There is a sense
of urgency in today’s gospel. Jesus feels constrained or under stress until the
“fire” he has come to cast on the earth is kindled and the baptism of fire that
John the Baptist foreshadowed in 3:16 takes effect. Elsewhere in Luke’s
writing, fire is associated with judgement (3:9, 17; 9:17; 17:29), and with the
presence of the Holy Spirit (3:16), especially in the Lukan story of Pentecost
(Acts 2:3) where “tongues as of fire” appear and rest on all those assembled in
the upper room. Fire is a sign of the end times when the Spirit of prophecy
descends on all God’s people (Acts 2:18-19). Those who have experienced the
effect of the all too frequent bush fires in Australia or the wild fires of
California can appreciate the power of this image. Climate change is
undoubtedly increasing the risk of destructive fires. Drier conditions wither
plant life that then becomes fuel for the fires. Fire can take all before it.
It can also bring the most astonishing new life in its wake.

Linked with the
image of fire is that of water: Jesus has a “baptism with which to be
baptized”. Once more, a sense of urgency is expressed as the power of water is
evoked. Like fire, water has power to destroy and power to save. Fire and water
become metaphors for the hard won gospel path to peace. Jesus seems to be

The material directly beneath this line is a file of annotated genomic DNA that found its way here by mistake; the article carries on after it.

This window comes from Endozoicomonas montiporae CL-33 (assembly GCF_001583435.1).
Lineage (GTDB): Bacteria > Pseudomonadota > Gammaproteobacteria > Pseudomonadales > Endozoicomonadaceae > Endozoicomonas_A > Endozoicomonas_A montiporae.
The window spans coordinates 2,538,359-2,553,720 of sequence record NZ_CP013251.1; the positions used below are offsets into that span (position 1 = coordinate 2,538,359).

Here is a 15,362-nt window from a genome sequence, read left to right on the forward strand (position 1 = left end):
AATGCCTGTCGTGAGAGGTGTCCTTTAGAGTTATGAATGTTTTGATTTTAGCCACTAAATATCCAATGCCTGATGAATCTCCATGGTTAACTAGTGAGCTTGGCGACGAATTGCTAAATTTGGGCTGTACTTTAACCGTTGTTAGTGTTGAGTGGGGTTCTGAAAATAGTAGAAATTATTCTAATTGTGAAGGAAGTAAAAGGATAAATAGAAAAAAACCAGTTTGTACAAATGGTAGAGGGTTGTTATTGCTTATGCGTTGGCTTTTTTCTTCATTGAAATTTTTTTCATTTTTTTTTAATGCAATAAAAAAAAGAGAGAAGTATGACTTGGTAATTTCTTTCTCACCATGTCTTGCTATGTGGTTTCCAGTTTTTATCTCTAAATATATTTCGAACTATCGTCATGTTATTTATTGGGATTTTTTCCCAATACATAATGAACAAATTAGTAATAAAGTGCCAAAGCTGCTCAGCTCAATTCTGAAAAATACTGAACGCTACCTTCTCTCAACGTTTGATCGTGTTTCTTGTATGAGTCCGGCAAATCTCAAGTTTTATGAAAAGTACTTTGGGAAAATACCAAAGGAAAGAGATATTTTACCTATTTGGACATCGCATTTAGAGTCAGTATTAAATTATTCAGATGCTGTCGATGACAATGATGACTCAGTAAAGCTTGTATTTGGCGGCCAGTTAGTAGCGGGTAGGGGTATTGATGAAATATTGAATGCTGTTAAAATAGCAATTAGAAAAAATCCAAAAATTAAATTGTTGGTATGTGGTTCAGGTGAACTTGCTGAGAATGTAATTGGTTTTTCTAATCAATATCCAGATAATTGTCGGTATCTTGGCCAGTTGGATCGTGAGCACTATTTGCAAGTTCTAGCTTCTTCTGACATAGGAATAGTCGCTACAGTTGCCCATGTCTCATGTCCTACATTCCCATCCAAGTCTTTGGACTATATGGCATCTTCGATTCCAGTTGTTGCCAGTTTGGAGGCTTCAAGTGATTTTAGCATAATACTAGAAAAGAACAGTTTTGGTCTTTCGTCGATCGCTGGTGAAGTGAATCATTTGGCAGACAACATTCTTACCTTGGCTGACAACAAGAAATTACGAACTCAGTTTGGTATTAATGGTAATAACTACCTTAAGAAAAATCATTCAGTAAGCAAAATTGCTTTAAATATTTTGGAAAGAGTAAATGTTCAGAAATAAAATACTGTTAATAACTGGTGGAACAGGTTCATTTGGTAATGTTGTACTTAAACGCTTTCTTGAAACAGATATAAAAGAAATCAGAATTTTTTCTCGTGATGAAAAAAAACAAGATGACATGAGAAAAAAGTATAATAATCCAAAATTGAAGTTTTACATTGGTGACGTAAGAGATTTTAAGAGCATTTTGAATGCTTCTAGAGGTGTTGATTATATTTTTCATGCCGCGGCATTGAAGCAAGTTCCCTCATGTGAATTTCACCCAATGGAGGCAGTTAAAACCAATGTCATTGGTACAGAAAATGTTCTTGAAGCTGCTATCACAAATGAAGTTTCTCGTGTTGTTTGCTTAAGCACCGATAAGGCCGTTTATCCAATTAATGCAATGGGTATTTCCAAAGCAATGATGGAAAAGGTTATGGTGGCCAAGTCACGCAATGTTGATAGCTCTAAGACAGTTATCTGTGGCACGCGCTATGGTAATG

contradicting so much of what he has stood for to this point. At his birth, he
is presented as the bringer of peace (Luke 1:79 and 2:14). He tells the
hospitable woman of 7:50 and the faith-filled woman of 8:48 to “go in peace”.
He instructs his disciples to bring peace to the families they visit (10:5-6).
He refuses to be a divider (12:13-14). And now he declares that he has come not
to bring peace but division. His hearers can expect members of families to be
divided one against another. How can this be?

The Lukan Jesus
is almost certainly describing the status quo rather than prescribing what
ought to prevail. In other words, by the time Luke is writing, it is clear that
some have accepted the gospel way of peace and justice and compassion and
others within the same families have not. Acceptance of the gospel and of Jesus
as the Christ or Messiah would have involved a monumental shift for Jews on the
one hand and for adherents of the diverse philosophies or faiths of the Roman
world on the other. Today’s families of mixed faith might be able to get inside
this experience and to understand the suffering involved when a family member
makes a life choice that other members of the family find hard to accept. This
is not an easy text to understand or even to accept. We need to struggle with
its ambiguity.